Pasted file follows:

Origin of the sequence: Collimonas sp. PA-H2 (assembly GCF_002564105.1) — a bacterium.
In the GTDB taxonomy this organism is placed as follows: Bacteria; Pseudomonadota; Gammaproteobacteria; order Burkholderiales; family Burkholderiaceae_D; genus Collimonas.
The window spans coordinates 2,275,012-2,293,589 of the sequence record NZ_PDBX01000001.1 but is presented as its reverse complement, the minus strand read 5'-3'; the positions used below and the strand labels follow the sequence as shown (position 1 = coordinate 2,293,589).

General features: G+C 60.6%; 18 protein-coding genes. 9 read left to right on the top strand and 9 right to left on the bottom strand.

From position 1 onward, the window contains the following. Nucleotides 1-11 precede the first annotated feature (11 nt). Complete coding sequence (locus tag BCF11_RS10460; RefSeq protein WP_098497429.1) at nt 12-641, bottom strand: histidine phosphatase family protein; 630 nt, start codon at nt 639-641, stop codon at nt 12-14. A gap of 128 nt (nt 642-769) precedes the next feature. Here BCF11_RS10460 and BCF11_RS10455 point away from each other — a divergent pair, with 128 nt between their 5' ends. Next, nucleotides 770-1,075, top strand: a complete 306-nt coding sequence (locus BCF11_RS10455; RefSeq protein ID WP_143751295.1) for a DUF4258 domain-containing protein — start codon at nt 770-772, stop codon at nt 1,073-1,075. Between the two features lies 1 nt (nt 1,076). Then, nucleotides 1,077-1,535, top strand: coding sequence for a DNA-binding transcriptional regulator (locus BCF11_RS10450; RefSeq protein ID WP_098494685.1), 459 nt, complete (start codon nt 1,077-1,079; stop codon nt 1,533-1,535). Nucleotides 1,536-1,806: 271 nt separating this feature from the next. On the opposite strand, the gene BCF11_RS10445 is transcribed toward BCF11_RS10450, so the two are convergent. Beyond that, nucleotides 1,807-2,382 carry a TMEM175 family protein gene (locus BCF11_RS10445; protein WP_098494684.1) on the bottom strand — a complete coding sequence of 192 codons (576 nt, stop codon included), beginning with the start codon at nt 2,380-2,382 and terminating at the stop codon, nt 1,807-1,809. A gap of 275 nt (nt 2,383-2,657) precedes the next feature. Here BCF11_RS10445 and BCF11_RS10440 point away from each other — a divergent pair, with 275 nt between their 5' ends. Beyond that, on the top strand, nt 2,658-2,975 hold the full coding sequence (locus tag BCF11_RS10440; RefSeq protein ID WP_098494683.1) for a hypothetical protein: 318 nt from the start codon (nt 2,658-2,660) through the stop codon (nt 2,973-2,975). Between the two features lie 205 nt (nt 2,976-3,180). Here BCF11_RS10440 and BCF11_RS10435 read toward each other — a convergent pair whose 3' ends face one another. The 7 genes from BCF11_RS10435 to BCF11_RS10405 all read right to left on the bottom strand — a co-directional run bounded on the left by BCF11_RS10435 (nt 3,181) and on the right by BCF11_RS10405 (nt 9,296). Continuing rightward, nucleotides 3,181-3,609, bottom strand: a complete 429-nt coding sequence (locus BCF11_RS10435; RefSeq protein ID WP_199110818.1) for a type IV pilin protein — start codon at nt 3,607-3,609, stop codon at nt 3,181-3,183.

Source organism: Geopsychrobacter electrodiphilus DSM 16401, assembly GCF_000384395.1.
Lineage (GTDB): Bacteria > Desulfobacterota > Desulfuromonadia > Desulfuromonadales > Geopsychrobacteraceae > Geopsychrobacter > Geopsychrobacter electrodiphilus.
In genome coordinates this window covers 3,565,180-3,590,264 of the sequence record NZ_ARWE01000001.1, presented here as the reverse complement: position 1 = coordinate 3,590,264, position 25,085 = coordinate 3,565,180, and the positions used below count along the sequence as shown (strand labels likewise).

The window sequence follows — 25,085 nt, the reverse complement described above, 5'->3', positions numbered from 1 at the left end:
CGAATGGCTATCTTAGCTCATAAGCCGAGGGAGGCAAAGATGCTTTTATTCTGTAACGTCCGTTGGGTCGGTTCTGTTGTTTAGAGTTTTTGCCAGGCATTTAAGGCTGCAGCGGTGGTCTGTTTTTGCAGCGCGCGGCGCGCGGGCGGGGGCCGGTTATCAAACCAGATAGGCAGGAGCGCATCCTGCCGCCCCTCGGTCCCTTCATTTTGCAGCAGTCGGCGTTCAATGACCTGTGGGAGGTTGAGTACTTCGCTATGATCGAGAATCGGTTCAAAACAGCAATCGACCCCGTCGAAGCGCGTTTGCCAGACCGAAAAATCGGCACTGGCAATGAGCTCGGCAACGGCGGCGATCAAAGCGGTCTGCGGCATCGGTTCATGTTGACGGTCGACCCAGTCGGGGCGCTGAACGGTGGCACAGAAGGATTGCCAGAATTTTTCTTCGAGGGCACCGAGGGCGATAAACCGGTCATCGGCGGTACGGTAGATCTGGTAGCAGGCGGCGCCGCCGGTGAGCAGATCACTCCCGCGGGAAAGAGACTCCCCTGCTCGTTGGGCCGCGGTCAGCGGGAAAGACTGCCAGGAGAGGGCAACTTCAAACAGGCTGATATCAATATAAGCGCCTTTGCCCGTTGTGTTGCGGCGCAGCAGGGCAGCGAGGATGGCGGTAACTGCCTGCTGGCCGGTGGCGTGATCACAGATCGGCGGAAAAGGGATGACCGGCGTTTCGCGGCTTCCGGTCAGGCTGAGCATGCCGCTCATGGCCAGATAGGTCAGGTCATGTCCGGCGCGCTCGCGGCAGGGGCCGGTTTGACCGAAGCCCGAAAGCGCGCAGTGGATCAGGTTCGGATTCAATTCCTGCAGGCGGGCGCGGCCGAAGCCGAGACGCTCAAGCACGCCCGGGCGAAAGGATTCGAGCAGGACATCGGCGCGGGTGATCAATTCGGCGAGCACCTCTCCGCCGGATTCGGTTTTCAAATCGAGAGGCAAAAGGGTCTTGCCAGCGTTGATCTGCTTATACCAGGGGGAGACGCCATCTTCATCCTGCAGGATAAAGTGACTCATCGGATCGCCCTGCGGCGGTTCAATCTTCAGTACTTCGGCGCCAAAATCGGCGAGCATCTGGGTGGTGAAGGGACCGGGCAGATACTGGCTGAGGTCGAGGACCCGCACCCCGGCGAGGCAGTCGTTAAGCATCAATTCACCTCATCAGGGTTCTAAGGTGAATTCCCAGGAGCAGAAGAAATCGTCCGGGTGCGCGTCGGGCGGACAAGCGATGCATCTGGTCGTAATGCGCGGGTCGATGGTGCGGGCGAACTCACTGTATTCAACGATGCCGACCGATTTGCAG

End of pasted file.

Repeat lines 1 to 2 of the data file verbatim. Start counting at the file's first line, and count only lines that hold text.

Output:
Origin of the sequence: Collimonas sp. PA-H2 (assembly GCF_002564105.1) — a bacterium.
In the GTDB taxonomy this organism is placed as follows: Bacteria; Pseudomonadota; Gammaproteobacteria; order Burkholderiales; family Burkholderiaceae_D; genus Collimonas.